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The Country Standing Up to Beijing in the South China Sea

The Philippines has vowed to continue removing barriers left by Chinese coast guard ships in its exclusive economic zone (EEZ) as the Southeast Asian country shows stronger resolve in its disputes with the world’s second-largest economy.

The Philippine Coast Guard said on Sunday that its personnel had found a floating barrier about 1,000 feet in length blocking Philippine fishing boats from entering Scarborough Shoal. Coast guard officials said the following day that they had removed the barrier on Philippine President Ferdinand Marcos Jr.’s orders.

Scarborough Shoal, which sits about 120 miles west of the populous Philippine island of Luzon, lies within the Philippines’ EEZ, which extends up to 200 nautical miles from the coast, according to international law. But the maritime territory has been under Chinese control ever since a naval standoff in 2012—a hot, but not the only, dispute between the two nations.

In addition to complaints about restricted access to traditional fishing waters, Manila has blamed Chinese vessels for widespread damage to coral while operating illegally in the Philippines’ fishing grounds. Marcos’ government is considering taking further legal action against Beijing, including at the Permanent Court of Arbitration, Solicitor General Menardo Guevarra said last week, although China ignored the court’s first ruling in favor of the Philippines in 2016.

Vice Adm. Alberto Carlos, chief of the Philippines’ Western Command, told reporters on Wednesday that he was worried China might set up a floating barrier at Second Thomas Shoal, another contested feature that has become a recent flashpoint. Chinese coast guard vessels recently fired water cannons and blocked Philippine boats from resupplying a small group of Philippine marines stationed at an outpost—a deliberately grounded warship that is still in service with its navy—which is situated in the Spratly Islands.

Carlos said any additional Chinese barriers would meet the same fate. “Whatever they install, we will remove,” he said.

Chinese Foreign Ministry spokesperson Wang Wenbin said during a regular press conference on Tuesday that China‘s “resolve in safeguarding its sovereignty and maritime rights and interests” at Scarborough Shoal remained unwavering. He said Manila should not “make provocation or stir up trouble.”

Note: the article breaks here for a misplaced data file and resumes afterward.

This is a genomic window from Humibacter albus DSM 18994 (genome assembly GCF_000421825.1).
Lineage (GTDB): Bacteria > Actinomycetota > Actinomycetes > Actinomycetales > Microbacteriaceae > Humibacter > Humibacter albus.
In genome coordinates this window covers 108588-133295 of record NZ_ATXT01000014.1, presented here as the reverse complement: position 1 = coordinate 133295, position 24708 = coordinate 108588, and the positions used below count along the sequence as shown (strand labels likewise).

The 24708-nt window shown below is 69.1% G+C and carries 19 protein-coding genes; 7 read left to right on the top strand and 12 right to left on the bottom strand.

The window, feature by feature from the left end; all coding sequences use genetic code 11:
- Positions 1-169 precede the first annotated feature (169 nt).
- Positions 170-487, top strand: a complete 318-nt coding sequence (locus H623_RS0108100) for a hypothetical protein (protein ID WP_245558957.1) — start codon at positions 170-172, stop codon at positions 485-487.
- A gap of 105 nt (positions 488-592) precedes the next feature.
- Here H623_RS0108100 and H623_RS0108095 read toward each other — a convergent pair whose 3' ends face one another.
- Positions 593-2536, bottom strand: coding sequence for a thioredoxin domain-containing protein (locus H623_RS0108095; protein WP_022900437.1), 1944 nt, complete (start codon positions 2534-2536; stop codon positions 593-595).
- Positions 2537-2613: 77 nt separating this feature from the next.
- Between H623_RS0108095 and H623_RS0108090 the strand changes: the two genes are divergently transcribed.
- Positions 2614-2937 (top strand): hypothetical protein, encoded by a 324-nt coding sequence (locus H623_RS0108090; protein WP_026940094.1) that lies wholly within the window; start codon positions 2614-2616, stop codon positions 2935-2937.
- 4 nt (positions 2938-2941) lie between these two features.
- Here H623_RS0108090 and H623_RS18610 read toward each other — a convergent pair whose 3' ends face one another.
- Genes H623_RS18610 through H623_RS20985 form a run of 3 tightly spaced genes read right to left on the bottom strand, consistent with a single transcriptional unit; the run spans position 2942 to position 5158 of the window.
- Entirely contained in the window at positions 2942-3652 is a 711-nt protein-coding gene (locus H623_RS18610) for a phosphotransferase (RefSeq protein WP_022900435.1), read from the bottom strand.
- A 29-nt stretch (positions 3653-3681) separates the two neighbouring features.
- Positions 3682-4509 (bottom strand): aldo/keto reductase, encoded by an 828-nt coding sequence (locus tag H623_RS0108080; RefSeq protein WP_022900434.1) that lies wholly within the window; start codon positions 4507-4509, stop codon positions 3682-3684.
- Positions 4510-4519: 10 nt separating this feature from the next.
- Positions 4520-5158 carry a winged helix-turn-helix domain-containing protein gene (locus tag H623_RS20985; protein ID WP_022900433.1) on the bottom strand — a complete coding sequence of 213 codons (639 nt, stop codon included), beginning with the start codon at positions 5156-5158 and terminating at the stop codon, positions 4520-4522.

China claims “historic rights” to much of the South China Sea, an assertion contested by neighboring Philippines, Vietnam, Indonesia, Malaysia, Brunei and Taiwan. After The Hague’s arbitral court ruled overwhelmingly in Manila’s favor in Philippines v. China, stating that Beijing’s unilaterally imposed “nine-dash-line” and land reclamation activities were invalid, the Chinese government dismissed the ruling and has continued operating as it pleases in the region.

But Marcos’s administration has taken a different tone in its dealings with China than that of his predecessor, former President Rodrigo Duterte. Duterte’s criticism of China was muted as he sought to score economic victories from the bilateral relationship. During his term, relations cooled with the United States, with which it has shared a mutual defense treaty for seven decades.

Marcos made headlines earlier this year when he announced additional access for American troops at four locations. In April, U.S. and Philippine forces conducted their largest-ever joint military drills near the South China Sea.

Last month, the U.S. State Department condemned China’s conduct around Second Thomas Shoal and repeated its pledge that “an armed attack on Philippine public vessels, aircraft and armed forces would invoke U.S. mutual defense commitments.”

The Manila’s pivot toward its long-time Western ally may be driven primarily by the security threats posed by Beijing, but it is not the only South China Sea claimant to hedge against China by turning to America.

Vietnam, which shares overlapping claims in the Paracel Islands, also has reported harassment including water canon attacks on its fishing boats. Earlier this month, Hanoi’s ruling Communist Party concluded a historic upgrade of ties with Washington by declaring a “comprehensive strategic partnership,” among the highest of Vietnam’s diplomatic levels, in a move to counter China.

Source : Newsweek